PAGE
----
Drinking sufficient water may help prevent HF

Pearl Toh
11 Sep 2021
Drinking sufficient water may help prevent HF

Having high serum sodium levels above 142 mmol/L — which is indicative of insufficient fluid intake — is associated with a greater risk of left ventricular hypertrophy (LVH) and heart failure (HF) in later life, according to the ARIC* study presented at ESC 2021 Congress.

“Our study suggests that maintaining good hydration can prevent or at least slow down the changes within the heart that lead to HF,” said lead author Dr Natalia Dmitrieva of the National Heart, Lung, and Blood Institute in Bethesda, Maryland, US.

Serum sodium levels is an indicator of the body hydration state — serum sodium concentration increases when people take in less fluid. This prompts the body to conserve water by activating the antidiuresis pathway and the renin-angiotensin-aldosterone system, which can contribute to the development of HF.

“It is natural to think that hydration and serum sodium should change day to day depending on how much we drink on each day. However, serum sodium concentration remains within a narrow range over long periods, which is likely related to habitual fluid consumption,” Dmitrieva explained.

Dmitrieva and colleagues followed 15,792 adults aged 44–66 years, who were enrolled in the ARIC study, for 25 years over five visits until they were aged 70–90 years. The participants were categorized into four groups (135–139.5, 140–141.5, 142–143.5, and 144–146 mmol/L) based on their average serum sodium concentration during the first two visits. [ESC 2021, abstract 84152]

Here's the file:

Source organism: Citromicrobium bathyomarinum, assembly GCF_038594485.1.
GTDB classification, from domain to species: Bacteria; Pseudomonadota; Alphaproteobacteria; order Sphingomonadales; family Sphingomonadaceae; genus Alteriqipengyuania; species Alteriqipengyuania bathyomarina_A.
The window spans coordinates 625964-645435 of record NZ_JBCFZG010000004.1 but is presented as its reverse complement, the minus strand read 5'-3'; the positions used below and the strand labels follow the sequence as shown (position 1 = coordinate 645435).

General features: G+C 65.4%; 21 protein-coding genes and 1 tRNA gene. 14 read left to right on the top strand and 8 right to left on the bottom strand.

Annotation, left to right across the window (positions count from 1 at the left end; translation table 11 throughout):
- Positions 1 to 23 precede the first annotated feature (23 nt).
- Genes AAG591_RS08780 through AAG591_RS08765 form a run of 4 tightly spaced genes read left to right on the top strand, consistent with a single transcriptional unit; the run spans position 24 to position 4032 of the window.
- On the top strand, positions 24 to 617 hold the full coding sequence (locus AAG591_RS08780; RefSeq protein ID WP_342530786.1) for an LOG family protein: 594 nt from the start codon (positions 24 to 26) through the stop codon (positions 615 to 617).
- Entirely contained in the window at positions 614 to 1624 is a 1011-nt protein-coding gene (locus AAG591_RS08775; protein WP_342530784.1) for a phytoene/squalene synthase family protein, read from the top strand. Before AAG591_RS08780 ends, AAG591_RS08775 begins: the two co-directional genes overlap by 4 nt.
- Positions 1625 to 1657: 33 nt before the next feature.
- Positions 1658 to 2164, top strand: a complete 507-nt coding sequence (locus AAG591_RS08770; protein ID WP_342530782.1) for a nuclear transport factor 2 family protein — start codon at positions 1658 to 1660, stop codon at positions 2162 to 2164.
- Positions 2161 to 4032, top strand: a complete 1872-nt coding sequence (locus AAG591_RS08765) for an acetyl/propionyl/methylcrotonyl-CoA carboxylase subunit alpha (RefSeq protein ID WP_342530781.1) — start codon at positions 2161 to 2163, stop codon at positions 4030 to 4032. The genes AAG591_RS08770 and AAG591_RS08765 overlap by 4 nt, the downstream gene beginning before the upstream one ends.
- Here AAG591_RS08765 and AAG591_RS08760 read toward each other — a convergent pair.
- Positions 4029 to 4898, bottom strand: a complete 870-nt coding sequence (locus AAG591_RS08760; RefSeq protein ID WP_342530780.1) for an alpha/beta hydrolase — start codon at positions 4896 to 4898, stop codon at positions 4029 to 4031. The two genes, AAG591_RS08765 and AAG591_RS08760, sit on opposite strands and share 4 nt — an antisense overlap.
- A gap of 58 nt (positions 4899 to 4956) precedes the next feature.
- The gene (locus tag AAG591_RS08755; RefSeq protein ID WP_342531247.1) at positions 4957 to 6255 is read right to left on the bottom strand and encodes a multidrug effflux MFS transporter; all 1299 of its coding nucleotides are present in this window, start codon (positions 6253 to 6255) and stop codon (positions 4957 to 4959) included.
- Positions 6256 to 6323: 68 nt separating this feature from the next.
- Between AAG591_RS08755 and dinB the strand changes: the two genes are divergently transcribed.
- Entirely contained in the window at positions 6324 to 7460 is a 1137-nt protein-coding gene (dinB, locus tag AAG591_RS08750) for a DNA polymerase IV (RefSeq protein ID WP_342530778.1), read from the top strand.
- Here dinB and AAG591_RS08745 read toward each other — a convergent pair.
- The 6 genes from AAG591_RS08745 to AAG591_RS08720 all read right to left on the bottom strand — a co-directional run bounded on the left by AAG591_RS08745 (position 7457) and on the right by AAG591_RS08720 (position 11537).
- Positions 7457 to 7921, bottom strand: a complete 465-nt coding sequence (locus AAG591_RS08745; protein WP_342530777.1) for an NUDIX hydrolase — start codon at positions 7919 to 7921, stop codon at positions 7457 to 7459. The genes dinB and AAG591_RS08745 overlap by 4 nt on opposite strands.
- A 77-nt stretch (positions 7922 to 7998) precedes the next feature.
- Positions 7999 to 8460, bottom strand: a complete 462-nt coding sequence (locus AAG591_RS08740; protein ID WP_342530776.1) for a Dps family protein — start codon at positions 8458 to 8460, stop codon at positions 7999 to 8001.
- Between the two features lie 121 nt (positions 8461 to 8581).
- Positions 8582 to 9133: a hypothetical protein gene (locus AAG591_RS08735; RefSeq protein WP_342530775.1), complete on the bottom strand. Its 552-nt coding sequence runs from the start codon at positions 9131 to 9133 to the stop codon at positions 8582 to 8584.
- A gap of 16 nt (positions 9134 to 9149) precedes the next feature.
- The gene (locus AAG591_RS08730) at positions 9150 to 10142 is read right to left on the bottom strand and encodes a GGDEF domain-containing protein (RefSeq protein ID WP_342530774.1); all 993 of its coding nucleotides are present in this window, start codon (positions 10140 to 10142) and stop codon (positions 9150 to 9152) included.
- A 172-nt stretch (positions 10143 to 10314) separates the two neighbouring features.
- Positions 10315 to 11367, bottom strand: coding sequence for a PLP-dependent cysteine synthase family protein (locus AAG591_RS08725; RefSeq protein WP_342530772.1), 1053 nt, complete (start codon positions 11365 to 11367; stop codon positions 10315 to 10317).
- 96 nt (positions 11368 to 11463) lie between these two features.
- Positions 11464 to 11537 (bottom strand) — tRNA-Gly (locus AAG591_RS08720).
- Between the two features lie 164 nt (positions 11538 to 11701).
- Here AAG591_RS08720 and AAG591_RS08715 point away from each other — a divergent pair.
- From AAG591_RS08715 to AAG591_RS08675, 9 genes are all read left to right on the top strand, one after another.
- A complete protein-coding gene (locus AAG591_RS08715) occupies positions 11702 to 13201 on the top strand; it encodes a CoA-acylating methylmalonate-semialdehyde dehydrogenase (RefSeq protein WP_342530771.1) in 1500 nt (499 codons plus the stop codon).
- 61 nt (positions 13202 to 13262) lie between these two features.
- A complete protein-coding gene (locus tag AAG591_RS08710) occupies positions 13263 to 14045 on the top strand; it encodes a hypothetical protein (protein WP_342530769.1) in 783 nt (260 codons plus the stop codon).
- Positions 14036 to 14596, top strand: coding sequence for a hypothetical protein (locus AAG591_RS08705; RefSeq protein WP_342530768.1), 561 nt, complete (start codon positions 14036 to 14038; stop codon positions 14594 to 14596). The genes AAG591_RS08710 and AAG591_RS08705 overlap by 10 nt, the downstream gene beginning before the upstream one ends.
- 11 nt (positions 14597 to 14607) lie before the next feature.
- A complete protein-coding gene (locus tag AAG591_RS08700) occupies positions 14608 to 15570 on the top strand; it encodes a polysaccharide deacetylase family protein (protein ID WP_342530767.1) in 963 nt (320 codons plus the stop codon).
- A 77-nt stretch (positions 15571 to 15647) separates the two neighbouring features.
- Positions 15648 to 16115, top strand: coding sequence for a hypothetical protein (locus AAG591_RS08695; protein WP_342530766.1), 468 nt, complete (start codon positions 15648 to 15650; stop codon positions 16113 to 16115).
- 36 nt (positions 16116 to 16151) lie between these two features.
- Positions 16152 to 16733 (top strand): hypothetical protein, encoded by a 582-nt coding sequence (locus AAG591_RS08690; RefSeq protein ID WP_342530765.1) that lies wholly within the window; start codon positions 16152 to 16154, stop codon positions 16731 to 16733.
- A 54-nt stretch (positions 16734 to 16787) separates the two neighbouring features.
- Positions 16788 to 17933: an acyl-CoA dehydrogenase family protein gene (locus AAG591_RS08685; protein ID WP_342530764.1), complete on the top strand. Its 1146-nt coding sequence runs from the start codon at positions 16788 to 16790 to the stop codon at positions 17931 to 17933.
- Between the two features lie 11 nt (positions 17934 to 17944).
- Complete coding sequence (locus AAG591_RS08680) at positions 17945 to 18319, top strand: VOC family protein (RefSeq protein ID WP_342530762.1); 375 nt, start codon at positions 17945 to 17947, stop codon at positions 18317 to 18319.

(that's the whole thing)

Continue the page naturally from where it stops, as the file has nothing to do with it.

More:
With every 1 mmol/L increase in serum sodium concentration during midlife, the risk of developing LVH rose significantly by 20 percent (odds ratio (OR), 1.20; p<0.001) and the risk of HF by 11 percent (OR, 1.11; p=0.031) 25 years later. Both the associations remained significant after adjusting for potential risk factors such as age, gender, BMI, blood cholesterol and glucose levels, kidney function, and smoking status. 

The increases in the risk of LVH or HF were particularly prominent when participants reached older age of 70–90 years, and in particular with serum sodium levels falling within the higher two quartiles of 142–146 mmol/L.

“The results suggest that good hydration throughout life may decrease the risk of developing LVH and HF,” said Dmitrieva. “The findings indicate that we need to pay attention to the amount of fluid we consume every day and take action if we find that we drink too little.”

According to the researchers, the recommended daily fluid intake ranged from 1.6–2.1 L for women and 2–3 L for men. However, many people fail to meet even the minimum level of the daily requirement.

“In addition, our finding that serum sodium exceeding 142 mmol/L increases the risk of adverse effects in the heart may help to identify people who could benefit from an evaluation of their hydration level,” Dmitrieva pointed out.

“This sodium level is within the normal range and would not be labelled as abnormal in lab test results, but could be used by physicians during regular physical exams to identify people whose usual fluid intake should be assessed,” she suggested.

 

*ARIC: Atherosclerosis Risk in Communities

 

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